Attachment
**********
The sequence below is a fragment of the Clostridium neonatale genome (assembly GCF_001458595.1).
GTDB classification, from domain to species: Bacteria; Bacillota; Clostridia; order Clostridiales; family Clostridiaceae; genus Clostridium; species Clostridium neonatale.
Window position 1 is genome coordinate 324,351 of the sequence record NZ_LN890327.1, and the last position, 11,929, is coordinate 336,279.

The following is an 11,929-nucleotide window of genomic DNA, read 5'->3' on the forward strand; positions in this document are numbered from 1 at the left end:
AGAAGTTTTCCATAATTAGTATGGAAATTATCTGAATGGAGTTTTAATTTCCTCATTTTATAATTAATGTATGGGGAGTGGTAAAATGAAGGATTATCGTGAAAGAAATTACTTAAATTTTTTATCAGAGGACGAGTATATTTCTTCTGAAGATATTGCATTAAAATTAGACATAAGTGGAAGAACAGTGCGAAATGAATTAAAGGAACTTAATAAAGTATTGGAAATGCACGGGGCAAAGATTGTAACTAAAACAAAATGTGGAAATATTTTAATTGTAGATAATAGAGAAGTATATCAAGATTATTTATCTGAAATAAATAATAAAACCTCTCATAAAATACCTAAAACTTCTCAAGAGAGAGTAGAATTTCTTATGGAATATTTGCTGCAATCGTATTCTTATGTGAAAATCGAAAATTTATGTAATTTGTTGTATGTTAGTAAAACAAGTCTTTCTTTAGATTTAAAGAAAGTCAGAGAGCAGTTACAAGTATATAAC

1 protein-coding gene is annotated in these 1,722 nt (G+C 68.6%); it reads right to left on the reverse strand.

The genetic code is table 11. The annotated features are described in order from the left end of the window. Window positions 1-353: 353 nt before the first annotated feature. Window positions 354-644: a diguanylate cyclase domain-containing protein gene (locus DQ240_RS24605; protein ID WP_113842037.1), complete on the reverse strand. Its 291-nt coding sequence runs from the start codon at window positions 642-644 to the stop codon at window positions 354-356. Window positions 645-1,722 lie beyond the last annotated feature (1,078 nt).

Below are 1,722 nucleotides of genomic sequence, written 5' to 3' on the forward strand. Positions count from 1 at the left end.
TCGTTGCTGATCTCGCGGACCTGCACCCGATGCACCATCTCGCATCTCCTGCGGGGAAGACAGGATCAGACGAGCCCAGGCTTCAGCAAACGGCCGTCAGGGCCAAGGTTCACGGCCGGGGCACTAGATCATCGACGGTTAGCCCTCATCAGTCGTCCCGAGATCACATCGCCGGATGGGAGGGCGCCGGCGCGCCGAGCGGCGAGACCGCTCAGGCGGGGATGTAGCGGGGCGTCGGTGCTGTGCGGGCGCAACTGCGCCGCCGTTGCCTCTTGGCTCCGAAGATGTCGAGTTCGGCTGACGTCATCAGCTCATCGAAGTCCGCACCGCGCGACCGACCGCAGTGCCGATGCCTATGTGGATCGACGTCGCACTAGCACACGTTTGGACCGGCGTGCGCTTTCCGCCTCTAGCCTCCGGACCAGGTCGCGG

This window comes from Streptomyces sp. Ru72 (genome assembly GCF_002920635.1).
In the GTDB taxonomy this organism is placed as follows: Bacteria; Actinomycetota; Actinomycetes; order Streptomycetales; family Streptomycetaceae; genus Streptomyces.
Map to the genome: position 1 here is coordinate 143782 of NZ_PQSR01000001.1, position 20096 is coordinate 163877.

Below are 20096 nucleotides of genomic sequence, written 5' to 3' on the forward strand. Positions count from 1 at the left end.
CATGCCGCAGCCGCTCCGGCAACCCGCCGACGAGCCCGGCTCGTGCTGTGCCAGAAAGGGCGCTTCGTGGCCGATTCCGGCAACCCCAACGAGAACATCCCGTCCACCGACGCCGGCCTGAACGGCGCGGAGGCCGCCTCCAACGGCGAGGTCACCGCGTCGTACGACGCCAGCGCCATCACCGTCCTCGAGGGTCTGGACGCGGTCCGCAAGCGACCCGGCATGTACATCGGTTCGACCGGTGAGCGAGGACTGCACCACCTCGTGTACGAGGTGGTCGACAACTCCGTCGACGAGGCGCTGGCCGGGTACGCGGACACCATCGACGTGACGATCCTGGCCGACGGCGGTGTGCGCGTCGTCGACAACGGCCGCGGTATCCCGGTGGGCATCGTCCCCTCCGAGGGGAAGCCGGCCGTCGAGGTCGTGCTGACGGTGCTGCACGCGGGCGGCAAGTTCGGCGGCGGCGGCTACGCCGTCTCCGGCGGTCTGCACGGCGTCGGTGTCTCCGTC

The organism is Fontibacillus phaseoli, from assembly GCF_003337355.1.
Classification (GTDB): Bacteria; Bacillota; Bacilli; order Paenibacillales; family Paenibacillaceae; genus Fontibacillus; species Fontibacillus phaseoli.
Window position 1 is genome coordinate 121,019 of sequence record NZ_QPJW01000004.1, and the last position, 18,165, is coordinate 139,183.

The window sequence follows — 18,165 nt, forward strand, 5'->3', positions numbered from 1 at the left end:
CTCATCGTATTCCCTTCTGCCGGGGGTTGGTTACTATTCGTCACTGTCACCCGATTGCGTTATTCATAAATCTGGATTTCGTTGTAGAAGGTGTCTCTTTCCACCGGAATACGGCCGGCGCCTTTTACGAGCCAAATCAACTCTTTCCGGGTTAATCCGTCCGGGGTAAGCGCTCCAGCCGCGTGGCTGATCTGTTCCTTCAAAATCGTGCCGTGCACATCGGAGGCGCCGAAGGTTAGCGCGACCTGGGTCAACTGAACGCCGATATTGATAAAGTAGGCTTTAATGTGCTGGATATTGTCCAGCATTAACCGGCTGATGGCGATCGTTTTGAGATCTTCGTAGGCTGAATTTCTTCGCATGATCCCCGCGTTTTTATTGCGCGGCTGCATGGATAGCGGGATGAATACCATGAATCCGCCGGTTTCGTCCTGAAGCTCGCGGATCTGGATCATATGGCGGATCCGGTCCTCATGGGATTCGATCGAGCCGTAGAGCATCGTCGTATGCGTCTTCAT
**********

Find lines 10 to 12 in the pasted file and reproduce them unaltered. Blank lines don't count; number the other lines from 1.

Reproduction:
This window comes from Streptomyces sp. Ru72 (genome assembly GCF_002920635.1).
In the GTDB taxonomy this organism is placed as follows: Bacteria; Actinomycetota; Actinomycetes; order Streptomycetales; family Streptomycetaceae; genus Streptomyces.
Map to the genome: position 1 here is coordinate 143782 of NZ_PQSR01000001.1, position 20096 is coordinate 163877.